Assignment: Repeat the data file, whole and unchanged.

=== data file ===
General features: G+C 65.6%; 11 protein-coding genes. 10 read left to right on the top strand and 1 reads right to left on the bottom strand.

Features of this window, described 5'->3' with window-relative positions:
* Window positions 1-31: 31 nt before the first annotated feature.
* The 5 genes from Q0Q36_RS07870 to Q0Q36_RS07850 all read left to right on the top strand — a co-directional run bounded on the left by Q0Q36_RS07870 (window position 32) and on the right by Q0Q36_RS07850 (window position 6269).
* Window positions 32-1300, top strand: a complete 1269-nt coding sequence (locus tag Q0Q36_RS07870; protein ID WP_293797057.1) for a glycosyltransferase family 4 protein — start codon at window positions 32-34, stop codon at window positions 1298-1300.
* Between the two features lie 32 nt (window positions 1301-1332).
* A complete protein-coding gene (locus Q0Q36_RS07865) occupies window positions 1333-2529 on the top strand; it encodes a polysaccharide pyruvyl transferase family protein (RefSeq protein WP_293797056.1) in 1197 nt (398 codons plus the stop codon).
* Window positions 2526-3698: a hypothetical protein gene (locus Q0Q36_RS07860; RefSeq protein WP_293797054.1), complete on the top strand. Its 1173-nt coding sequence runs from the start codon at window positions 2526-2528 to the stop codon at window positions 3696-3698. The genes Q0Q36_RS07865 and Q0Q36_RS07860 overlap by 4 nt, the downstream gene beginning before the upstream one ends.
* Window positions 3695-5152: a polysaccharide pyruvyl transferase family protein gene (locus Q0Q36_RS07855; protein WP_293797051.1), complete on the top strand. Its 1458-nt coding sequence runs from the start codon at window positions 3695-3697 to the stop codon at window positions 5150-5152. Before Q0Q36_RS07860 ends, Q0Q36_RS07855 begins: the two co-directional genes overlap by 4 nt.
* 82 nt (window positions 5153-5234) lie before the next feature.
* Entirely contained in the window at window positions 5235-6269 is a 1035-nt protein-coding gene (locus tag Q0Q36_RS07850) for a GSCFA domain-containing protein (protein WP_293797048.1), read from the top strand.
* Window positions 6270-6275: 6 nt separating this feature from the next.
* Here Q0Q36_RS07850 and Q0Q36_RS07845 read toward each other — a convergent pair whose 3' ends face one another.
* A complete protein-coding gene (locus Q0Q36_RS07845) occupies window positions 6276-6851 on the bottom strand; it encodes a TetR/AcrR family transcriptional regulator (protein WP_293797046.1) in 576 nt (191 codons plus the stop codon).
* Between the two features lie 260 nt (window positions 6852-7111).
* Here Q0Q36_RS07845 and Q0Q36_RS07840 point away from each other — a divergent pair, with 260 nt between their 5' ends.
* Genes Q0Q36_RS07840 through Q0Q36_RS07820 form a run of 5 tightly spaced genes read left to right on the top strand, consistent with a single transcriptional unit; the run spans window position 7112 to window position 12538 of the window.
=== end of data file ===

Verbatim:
General features: G+C 65.6%; 11 protein-coding genes. 10 read left to right on the top strand and 1 reads right to left on the bottom strand.

Features of this window, described 5'->3' with window-relative positions:
* Window positions 1-31: 31 nt before the first annotated feature.
* The 5 genes from Q0Q36_RS07870 to Q0Q36_RS07850 all read left to right on the top strand — a co-directional run bounded on the left by Q0Q36_RS07870 (window position 32) and on the right by Q0Q36_RS07850 (window position 6269).
* Window positions 32-1300, top strand: a complete 1269-nt coding sequence (locus tag Q0Q36_RS07870; protein ID WP_293797057.1) for a glycosyltransferase family 4 protein — start codon at window positions 32-34, stop codon at window positions 1298-1300.
* Between the two features lie 32 nt (window positions 1301-1332).
* A complete protein-coding gene (locus Q0Q36_RS07865) occupies window positions 1333-2529 on the top strand; it encodes a polysaccharide pyruvyl transferase family protein (RefSeq protein WP_293797056.1) in 1197 nt (398 codons plus the stop codon).
* Window positions 2526-3698: a hypothetical protein gene (locus Q0Q36_RS07860; RefSeq protein WP_293797054.1), complete on the top strand. Its 1173-nt coding sequence runs from the start codon at window positions 2526-2528 to the stop codon at window positions 3696-3698. The genes Q0Q36_RS07865 and Q0Q36_RS07860 overlap by 4 nt, the downstream gene beginning before the upstream one ends.
* Window positions 3695-5152: a polysaccharide pyruvyl transferase family protein gene (locus Q0Q36_RS07855; protein WP_293797051.1), complete on the top strand. Its 1458-nt coding sequence runs from the start codon at window positions 3695-3697 to the stop codon at window positions 5150-5152. Before Q0Q36_RS07860 ends, Q0Q36_RS07855 begins: the two co-directional genes overlap by 4 nt.
* 82 nt (window positions 5153-5234) lie before the next feature.
* Entirely contained in the window at window positions 5235-6269 is a 1035-nt protein-coding gene (locus tag Q0Q36_RS07850) for a GSCFA domain-containing protein (protein WP_293797048.1), read from the top strand.
* Window positions 6270-6275: 6 nt separating this feature from the next.
* Here Q0Q36_RS07850 and Q0Q36_RS07845 read toward each other — a convergent pair whose 3' ends face one another.
* A complete protein-coding gene (locus Q0Q36_RS07845) occupies window positions 6276-6851 on the bottom strand; it encodes a TetR/AcrR family transcriptional regulator (protein WP_293797046.1) in 576 nt (191 codons plus the stop codon).
* Between the two features lie 260 nt (window positions 6852-7111).
* Here Q0Q36_RS07845 and Q0Q36_RS07840 point away from each other — a divergent pair, with 260 nt between their 5' ends.
* Genes Q0Q36_RS07840 through Q0Q36_RS07820 form a run of 5 tightly spaced genes read left to right on the top strand, consistent with a single transcriptional unit; the run spans window position 7112 to window position 12538 of the window.